Category Archives: Profiles

Artist Profiles

Student Profile: Singer of the Year award winner Chaazi Munyanya

Meet Chaazi Munyanya, “Singer of the Year” award winner and junior vocal performance major at Colorado State University. She has been involved in eight operas with CSU and Opera Fort Collins. Her opera performance experience includes the role of Tisbe in Cenerentola by Rossini, Orlofsky in Die Fledermaus by Strauss, and Cherubino in Le Nozze di Figaro by Mozart. She is currently playing the role of Tessa in The Gondoliers by Gilbert and Sullivan. She also performs in CSU’s Chamber Choir under the direction of Dr. James Kim.

How did you prepare for the Singer of the Year competition?
I had my Junior Recital just a week before the Singer of the Year competition. I had been preparing my repertoire for the recital for the past two semesters, so I did not have to further prepare for the competition…I was ready! My voice teacher, Dr. Tiffany Blake, and I had previously decided on two pieces from my recital that I would sing for the competition.

Describe how it felt to be part of the competition?
Before going on stage I was pretty relaxed and excited. My main goal was really to have fun. There comes a certain point when I have prepared my music for a long enough time that performing it becomes almost automatic. There is nothing to be nervous about. I love singing and any opportunity I get to perform is very exciting. Of course after the competition I was extremely happy!

What does winning Singer of the Year mean to you?
Winning the Singer of the Year to me means that a lot of the hard work I have done has not gone unnoticed. I have learned that my efforts to constantly improve, to soak up and appreciate every bit of information and advice I get, to understand how to use the voice I have right now, and to accept what I can do, as well as my limitations, has benefited me greatly and will take me further into my career.

How has the Department of Music, Theatre and Dance at CSU cultivated your growth as a singer?
Each professor has had something different and very useful to teach me, and I am very grateful for the amount of work they put into the department. I have learned a lot about my voice and about performing. My voice teacher, Dr. Tiffany Blake, has taught me more than I ever could have imagined. She is so much fun to work with and is such an inspiration. There are so many things she has been able to teach me that have made me the singer I am, and she has given me the confidence to go after my passion for performing. It has been such a great experience at CSU and I am looking forward to an exciting senior year.

What are your goals or your plans after you graduate?
I will be graduating from CSU in the spring of 2012, and my goal for this next year is to devote my time to constant improvement. I feel like there will never be a point where I am done learning, and I believe there will always be something driving me forward towards a greater understanding of music. When I graduate from CSU, I plan on attending a graduate school that will help me reach my goal of performing as a career. I look forward to a lot of challenging work, and I can’t imagine a more enjoyable direction to go with my life.

CSU Opera Theatre Student Profile: Rebekah Gray, The Gondoliers

Meet Rebekah Gray, graduate student studying vocal performance and Casilda in her fourth leading role in the upcoming Colorado State University Opera Theatre production of The Gondoliers.

Gray received her bachelor’s degree in vocal performance from Colorado State University. She is now continuing in CSU’s vocal performance Master of Music degree program, currently in her second year. Her performances include Susanna in Le Nozze di Figaro, Kim MacAfee in Bye Bye Birdie, Annina in La Traviata, Adele in Die Fledermaus, the Queen of the Night in The Magic Flute, Clorinda in La Cenerentola, Mrs. Fiorentino in Kurt Weill’s Street Scene, Nanetta in Falstaff, and Musetta in scenes from La Bohème. In addition to playing the role of Casilda in The Gondoliers with Colorado State University Opera Theatre this spring, she will also play Despina in Cosi fan tutte with Opera Orvieto this summer in Orvieto, Italy. Other recent engagements include the soprano soloist in selections from Handel’s Messiah, the soprano soloist in the Poulenc Gloria, and a performance of American composer Michael Daugherty’s What’s That Spell? at the Rocky Mountain Contemporary Music Festival. Ms. Gray is an Apprentice Artist with Opera Fort Collins and participates in their education and outreach program.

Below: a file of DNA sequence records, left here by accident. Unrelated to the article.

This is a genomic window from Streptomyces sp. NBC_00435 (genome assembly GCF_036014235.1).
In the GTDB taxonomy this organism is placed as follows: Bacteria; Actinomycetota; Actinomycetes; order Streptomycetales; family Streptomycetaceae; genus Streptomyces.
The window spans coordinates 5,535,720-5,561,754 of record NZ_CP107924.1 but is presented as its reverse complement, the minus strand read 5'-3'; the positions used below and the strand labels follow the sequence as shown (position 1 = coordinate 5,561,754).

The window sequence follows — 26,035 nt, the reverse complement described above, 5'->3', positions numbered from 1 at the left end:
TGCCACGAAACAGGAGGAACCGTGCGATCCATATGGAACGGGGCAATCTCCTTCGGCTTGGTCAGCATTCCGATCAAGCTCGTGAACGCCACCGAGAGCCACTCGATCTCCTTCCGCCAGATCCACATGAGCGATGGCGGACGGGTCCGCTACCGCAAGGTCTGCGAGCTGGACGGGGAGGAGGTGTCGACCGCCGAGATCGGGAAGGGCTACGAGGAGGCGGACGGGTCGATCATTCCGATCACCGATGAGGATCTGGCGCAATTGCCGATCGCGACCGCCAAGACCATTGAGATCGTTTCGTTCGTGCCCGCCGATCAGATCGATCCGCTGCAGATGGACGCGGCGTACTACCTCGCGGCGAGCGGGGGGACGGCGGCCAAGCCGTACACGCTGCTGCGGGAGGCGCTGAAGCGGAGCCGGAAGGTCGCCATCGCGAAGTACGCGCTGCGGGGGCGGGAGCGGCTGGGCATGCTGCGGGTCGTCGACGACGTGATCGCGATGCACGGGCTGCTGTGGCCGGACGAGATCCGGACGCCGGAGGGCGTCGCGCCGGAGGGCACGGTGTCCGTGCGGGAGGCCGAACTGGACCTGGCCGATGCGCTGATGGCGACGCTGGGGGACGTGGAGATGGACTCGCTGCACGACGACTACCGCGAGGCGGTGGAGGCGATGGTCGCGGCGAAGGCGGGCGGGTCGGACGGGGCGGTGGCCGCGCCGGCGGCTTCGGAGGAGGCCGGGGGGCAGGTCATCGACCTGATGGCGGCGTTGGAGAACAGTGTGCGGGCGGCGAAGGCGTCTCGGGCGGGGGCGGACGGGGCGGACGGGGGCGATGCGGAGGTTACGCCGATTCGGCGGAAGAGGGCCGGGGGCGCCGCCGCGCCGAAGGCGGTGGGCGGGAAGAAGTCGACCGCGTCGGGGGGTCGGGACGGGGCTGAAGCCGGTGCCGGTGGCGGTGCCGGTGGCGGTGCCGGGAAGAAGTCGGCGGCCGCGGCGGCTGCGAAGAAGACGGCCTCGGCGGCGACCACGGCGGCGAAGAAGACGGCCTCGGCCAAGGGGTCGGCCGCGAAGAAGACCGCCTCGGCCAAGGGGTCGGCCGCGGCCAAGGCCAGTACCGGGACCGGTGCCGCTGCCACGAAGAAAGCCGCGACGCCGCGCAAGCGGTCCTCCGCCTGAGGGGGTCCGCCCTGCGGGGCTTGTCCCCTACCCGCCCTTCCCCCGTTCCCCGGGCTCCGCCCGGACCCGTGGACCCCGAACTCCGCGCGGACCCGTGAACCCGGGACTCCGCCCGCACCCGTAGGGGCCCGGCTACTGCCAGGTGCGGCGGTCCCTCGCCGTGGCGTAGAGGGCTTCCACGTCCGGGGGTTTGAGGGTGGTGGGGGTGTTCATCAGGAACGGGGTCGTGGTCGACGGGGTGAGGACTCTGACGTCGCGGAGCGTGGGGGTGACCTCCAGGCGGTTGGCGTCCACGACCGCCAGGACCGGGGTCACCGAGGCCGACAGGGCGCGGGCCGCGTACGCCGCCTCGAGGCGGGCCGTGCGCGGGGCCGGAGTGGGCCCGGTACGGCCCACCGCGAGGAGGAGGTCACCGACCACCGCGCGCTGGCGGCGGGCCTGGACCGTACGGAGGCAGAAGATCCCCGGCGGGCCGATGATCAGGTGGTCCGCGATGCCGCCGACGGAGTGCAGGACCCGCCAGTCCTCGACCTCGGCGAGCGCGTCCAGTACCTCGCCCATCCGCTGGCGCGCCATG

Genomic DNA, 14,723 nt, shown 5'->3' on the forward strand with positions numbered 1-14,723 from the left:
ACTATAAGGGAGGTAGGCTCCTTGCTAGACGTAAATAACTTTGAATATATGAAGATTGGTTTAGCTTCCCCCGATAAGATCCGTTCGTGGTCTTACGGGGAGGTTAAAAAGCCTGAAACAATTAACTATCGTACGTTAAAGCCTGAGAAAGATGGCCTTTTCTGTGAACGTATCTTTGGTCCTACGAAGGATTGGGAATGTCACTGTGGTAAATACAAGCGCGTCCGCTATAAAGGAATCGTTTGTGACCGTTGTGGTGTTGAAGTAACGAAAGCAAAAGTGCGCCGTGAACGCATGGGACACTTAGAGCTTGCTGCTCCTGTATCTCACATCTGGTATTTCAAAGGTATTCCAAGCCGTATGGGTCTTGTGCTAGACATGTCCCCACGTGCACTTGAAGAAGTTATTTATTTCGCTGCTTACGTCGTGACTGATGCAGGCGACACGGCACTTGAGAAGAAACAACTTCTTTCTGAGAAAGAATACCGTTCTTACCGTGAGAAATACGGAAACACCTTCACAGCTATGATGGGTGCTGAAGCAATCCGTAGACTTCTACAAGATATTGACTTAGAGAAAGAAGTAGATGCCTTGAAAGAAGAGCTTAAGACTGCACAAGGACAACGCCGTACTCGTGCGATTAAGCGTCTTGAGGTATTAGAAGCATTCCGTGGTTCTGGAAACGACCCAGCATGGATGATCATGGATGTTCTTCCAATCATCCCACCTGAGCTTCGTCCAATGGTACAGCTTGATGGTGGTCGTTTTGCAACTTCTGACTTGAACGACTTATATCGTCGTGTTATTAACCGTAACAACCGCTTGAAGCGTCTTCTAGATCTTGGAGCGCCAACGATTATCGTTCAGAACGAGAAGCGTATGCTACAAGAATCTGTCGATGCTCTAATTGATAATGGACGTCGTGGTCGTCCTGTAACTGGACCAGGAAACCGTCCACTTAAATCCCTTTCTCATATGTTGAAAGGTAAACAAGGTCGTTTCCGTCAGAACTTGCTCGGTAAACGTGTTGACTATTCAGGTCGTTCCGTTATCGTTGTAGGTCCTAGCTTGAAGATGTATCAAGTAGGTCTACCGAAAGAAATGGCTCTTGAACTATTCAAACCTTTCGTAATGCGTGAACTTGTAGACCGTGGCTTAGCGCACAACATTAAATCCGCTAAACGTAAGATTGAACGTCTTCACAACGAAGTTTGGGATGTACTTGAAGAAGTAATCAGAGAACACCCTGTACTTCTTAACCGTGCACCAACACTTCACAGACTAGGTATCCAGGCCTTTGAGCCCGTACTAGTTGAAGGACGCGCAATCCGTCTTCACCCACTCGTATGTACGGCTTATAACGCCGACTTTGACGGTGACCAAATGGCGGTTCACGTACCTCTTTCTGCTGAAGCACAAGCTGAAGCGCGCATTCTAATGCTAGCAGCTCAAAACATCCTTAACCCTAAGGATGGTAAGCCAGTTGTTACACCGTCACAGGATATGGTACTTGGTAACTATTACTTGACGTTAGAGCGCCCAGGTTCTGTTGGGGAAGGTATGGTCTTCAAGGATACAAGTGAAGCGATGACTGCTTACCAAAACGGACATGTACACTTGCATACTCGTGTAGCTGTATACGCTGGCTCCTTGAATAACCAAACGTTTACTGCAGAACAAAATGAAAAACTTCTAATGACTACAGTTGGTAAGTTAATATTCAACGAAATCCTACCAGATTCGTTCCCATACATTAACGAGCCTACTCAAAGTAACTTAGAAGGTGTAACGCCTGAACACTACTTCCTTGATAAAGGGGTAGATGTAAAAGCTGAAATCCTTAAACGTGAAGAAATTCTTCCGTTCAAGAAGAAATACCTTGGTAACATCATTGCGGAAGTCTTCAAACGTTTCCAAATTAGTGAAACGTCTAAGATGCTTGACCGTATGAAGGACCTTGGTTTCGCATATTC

How did you prepare for the lead role as Casilda in The Gondoliers? What do you think of the character?

When I prepare any role, I begin by listening to a variety of recordings to get a feel for the style of the music, tempos for different pieces, and how the ensembles fit together. I then spend some time with just my score and the piano, trying to perfect notes and rhythms without allowing myself to get stuck simply replicating what I hear a certain performer do. When the musical elements are all in place, I go back to listening and singing along to recordings as I get the music memorized, then head to rehearsals with the rest of the cast. Since this show is in English, there wasn’t the additional step of having to translate all of the text to make sure I knew what I was singing, but some of the British humor took a bit of looking into to make sense of it.

In developing my character, I’ve had a bit of a struggle deciding exactly how I want to portray Casilda. At first glance, she can easily be taken as a very entitled young noblewoman who has a bit of a temper. Even though the story and the characters are very exaggerated, as they often are in Gilbert and Sullivan and many other operettas, I still try to find as much connection to my character as possible and portray that character as honestly as I can. For Casilda, I have leaned more toward a love-struck young girl, who becomes excited and perhaps a little distracted by her sudden “access of dignity,” but ultimately wants to stay true to her first love.

Is there anything particularly challenging about your character or the opera itself?

In my opinion, the biggest challenge in just about any Gilbert and Sullivan opera is not in the music, but in communicating the humor behind the story. Comedy is often harder to perform successfully than pure drama, so actually trying to make the show as funny as it can be has been the biggest challenge for me.